Open Fund Athens 2009 16 8 € 50,000.00 € 50,000.00 10.00% Link
Startup 42 Paris 2013 14 14 € - € - 0.00% Link
Farminers Moscow 2011 13  n/a $150,000.00 € 112,740.00 40.00% Link
Nextstars Paris 2012 13  n/a € 10,000.00 € 10,000.00 n/a Link
Orange Fab Paris 2012 12 6 € 15,000.00 € 15,000.00 n/a Link
ProSiebenSat.1 Munich 2013 12 12 € 25,000.00 € 25,000.00 5.00% Link
NEST’up Wallonia 2012 11 6 € 200,000.00 € 200,000.00 n/a Link
FitStartupFactory Istanbul 2011 11  n/a n/a n/a n/a Link
Wayra Germany Munich 2012 11 4 € 50,000.00 € 50,000.00 15.00% Link
Wayra Ireland Dublin 2012 11 10 € 50,000.00 € 50,000.00 15.00% Link
hub:raum Krakow 2012 11 n/a € 100,000.00 € 100,000.00 10.00% Link
YIN Incubator Berlin 2010 10  n/a € 25,000.00 € 25,000.00 0.00% Link
Berlin Startup Academy Berlin 2012 10 5 participation fee participation fee 4.00% Link
Startupbootcamp Madrid 2012 10 0 € 15,000.00 € 15,000.00 8.00% Link
Startupbootcamp Eindhoven 2013 10 10 € 15,000.00 € 15,000.00 8.00% Link
Eastlabs Kyiv 2011 9 2 $20,000.00 € 15,032.00 15.00% Link
ACME labs Budapest 2013 8  8 n/a n/a n/a Link
Startup Highway Vilnius 2011 8 0 € 14,000.00 € 14,000.00 7.50% Link
Wayra Czech Republic Prague 2013 8 8 € 50,000.00 € 50,000.00 15.00% Link
Huge Thing Poznan 2012 7  n/a PLN 30.000.00 € 7,137.00 10.00% Link
Pearson Catalyst UK (virtual) 2013 6 6 $15,000.00 € 11,274.00 0.00% Link
Launchbox Dublin 2013 6 6 € 10,000.00 € 10,000.00 0.00% Link
Dotforge Accelerator Shefield 2012 6 0 n/a n/a n/a Link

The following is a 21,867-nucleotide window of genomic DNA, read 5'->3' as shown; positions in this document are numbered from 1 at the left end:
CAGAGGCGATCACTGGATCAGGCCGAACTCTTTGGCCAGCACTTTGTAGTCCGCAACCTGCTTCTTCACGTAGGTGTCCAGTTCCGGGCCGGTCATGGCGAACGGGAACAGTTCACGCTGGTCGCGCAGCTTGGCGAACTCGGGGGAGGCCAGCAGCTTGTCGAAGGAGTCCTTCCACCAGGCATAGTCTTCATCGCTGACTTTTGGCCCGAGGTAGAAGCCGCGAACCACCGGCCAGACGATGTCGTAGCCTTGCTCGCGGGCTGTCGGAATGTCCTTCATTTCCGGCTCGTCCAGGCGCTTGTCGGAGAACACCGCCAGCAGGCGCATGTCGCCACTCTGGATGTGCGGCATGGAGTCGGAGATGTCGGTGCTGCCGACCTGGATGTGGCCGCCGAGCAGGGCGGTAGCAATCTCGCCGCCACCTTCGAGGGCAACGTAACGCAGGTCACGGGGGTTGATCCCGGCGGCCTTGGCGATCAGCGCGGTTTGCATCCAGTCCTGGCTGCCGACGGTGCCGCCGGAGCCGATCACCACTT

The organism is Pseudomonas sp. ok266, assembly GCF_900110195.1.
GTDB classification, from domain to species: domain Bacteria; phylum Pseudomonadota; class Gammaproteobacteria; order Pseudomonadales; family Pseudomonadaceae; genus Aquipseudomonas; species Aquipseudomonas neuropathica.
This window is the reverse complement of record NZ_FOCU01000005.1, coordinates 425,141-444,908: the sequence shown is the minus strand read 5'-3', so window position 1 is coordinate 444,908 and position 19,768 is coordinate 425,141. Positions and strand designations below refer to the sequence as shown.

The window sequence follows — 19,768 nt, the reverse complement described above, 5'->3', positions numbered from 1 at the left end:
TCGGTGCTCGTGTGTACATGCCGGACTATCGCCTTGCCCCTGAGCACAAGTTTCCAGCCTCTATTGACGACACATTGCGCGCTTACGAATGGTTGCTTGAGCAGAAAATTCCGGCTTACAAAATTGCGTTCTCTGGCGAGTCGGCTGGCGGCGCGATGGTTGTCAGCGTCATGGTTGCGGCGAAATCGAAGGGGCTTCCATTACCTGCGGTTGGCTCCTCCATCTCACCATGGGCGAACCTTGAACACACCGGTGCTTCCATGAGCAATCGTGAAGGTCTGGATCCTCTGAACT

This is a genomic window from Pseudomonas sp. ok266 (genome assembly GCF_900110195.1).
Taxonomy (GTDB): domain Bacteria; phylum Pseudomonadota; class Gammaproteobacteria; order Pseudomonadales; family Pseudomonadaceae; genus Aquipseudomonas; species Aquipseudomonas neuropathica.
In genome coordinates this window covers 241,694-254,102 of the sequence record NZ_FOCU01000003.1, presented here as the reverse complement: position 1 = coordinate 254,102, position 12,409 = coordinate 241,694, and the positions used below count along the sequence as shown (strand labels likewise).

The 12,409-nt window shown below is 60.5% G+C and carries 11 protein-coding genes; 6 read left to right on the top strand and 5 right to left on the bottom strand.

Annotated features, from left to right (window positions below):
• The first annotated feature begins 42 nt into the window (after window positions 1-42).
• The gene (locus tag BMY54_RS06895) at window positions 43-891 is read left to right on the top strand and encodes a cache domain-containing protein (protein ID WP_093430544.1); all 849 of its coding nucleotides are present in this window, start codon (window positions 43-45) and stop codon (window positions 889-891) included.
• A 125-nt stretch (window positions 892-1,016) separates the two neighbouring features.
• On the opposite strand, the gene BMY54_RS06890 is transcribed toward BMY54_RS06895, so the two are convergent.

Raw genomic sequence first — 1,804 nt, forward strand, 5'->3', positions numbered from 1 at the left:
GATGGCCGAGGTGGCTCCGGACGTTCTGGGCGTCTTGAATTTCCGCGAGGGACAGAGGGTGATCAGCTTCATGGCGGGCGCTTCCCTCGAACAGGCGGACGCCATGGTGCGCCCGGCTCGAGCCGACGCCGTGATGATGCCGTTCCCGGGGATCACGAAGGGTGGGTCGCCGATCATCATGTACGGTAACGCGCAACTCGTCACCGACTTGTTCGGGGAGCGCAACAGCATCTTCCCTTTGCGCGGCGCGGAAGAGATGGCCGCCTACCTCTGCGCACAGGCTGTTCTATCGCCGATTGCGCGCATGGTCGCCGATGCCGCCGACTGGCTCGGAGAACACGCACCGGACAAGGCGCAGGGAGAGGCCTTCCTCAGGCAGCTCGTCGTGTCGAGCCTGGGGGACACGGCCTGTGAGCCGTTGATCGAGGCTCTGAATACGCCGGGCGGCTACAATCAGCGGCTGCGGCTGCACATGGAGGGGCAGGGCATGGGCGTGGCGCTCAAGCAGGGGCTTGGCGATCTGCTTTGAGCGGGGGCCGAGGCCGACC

Emerge Education London 2013 6 6 £15,000.00 € 17,692.50 10.00% Link
The Accelerator Athens 2011 5  n/a n/a n/a n/a Link
Idealabs Antwerpen 2012 4 0 € 15,000.00 € 15,000.00 10.00% Link
YIN Accelerator Munich 2010 3  n/a € 500,000.00 € 500,000.00 n/a Link
BetaFoundry Oxford 2011 3 0 £5,000 € 5,897.50 10.00% Link
EcoMachines Incubator London 2013 2 2 £100.000 € 117,950.00 n/a Link
Buildit Tartu 2013 n/a n/a € 15,000.00 € 15,000.00 10.00% Link
Tolstoy Summer Camp Moscow 2013 n/a n/a $100,000.00 € 75,160.00 n/a Link
Industrio Trento 2013 n/a n/a € 15,000.00 € 15,000.00 n/a Link
Black Forest Accelerator Lahr 2013 n/a n/a € 12,500.00 € 12,500.00 7.00% Link
Tex Drive Moscow 2011 n/a n/a $25,000.00 € 18,790.00 10.00% Link
GrowthUp Kyiv 2010 n/a n/a $25,000.00 € 18,790.00 n/a Link
ICatapult Budapest 2012 n/a n/a € 200,000.00 € 200,000.00 19.00% Link
betaFactory Oslo 2011 n/a n/a NOK 100,000.00 € 12,630.00 n/a Link
H-Farm London 2005 n/a n/a € 15,000.00 € 15,000.00 10.00% Link
H-Farm Venice 2005 n/a n/a € 15,000.00 € 15,000.00 10.00% Link

Exchange Rates (average 12-Feb-13 – 12-Feb-14)
GBP/EUR: 1.1795
USD/EUR: 0.7513
NOK /EUR: 0.1263
PLN /EUR: 0.2379

Source: Oanda,

*Disclaimer: The data herein has been assembled as a research on the competitive landscape in Europe for Eleven’s own use and broadly represents the market as of the end of 2013. We have mostly relied on publicly available information from the respective accelerators websites. We have not confirmed or verified in any way the correctness of these numbers. If you would like to have certain information updated or removed, please write to teodora [at] eleven [dot] bg. The author and Eleven do not assume and hereby disclaim any liability to any party for any loss, damage, or disruption caused by errors or omissions, whether such errors or omissions result from negligence, accident, or any other cause.


by Dilyan Dimitrov, founder at Eleven (@dilyan_)